Tuesday, Jun 25, 2019
HomeHome‘A tenuous position’

‘A tenuous position’

Uncertainty over who will serve as chief justice has made it difficult for the judiciary to make long-term plans for the future, Acting Chief Justice Vera Watkins said Wednesday.

Watkins has functioned as head of the judiciary since the death of Chief Justice Stephen Isaacs on August 24, 2018.

When Isaacs declared the 2018 legal year open, he too was acting chief justice.

During the Opening of the Legal Year on Wednesday, Watkins said, “The indisputable fact is that while it may be so that I am sitting in this chair as acting chief justice at this moment, I am not certain as to whether I will be sitting in this chair later on today.

“I am not certain as to whether I will be sitting in this chair tomorrow morning.

“As a result of the tenuous position in which I find myself, it may be a futile exercise to make any long-term plans for the judiciary. As the saying goes, I live or I work from day to day.”

She said, “In January 2018, the late Chief Justice Isaacs sat in this chair and presided over the opening ceremony. At that time he did so as acting chief justice.

“Today, I am sitting in the same chair and presiding over the opening ceremony in the capacity of acting chief justice.”

Former Chief Justice Sir Hartman Longley was sworn in as Court of Appeal president in December 2017.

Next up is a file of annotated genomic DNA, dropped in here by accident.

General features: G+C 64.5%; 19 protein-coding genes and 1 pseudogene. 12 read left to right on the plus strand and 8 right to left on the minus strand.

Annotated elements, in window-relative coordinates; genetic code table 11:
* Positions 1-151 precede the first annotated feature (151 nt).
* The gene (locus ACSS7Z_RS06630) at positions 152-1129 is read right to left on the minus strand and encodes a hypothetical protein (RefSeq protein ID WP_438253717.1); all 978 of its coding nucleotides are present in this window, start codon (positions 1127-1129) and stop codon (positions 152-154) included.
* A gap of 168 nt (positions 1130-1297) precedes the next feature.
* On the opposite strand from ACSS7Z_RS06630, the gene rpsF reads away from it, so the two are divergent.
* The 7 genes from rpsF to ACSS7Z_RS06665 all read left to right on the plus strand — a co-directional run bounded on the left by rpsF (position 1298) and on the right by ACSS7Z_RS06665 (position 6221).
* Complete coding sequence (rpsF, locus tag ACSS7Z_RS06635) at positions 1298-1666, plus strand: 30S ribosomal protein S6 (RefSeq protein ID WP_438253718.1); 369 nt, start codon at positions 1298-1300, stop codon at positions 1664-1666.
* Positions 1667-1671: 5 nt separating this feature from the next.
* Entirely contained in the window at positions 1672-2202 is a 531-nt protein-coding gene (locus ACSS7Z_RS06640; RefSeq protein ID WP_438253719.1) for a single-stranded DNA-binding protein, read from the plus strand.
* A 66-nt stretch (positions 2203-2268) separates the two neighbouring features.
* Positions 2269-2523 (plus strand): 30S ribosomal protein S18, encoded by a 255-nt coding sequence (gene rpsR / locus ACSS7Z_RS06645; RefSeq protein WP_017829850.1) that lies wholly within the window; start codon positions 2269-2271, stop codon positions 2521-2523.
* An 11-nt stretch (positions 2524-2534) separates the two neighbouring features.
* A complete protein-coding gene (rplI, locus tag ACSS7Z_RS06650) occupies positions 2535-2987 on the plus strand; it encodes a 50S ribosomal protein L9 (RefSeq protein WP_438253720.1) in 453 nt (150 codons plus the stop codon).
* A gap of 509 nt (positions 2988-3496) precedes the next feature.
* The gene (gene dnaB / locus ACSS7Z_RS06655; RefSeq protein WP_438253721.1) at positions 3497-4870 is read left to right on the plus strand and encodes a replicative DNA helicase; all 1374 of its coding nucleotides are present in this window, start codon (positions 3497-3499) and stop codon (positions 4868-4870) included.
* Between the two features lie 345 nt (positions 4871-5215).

Isaacs acted as chief justice until he became chief justice in July 2018. He was sworn in on August 10 and died two weeks later.

Watkins said, “The fact that there was no appointment of a chief justice for a period of eight months last year, together with the untimely passing of the former Chief Justice Isaacs, and the fact that the judiciary is still without a substantive chief justice, has been a tremendous challenge, as it is difficult for the judiciary to make any long-term plans for the future.”

In his address, Bahamas Bar Association President Kahlil Parker said the “proliferation of acting judicial appointments” had a “deleterious effect on both the perceived and the actual independence of the judiciary, which compromises its ability to function as a check and balance against the other two branches of government”.

At the moment, there are two acting appellate court justices and one acting Supreme Court judge.

Parker said, “My Lady, you have the unenviable task of projecting aspirations for the year from a constitutional post which you have no way of knowing whether you will continue to hold tomorrow.

“During the past legal year, we suffered the national loss of our sitting chief justice, His Lordship the Honorable Chief Justice the late Mr. Stephen G. Isaacs, who was himself charged with the similarly unenviable task a year ago.”

When asked about the appointment of a substantive chief justice earlier this week, Prime Minister Dr. Hubert Minnis told The Tribune that “we will deal with it at the appropriate time”.

He shied away from giving a timeline because “the press holds me very seriously to timelines”. 

“So no timeliness right now, but you will know in short order,” he said.

Artesia Davis

Senior Reporter at The Nassau Guardian
Artesia primarily covers court stories, but she also writes extensively about crime.
Davis raises concer
BCCEC still in fact-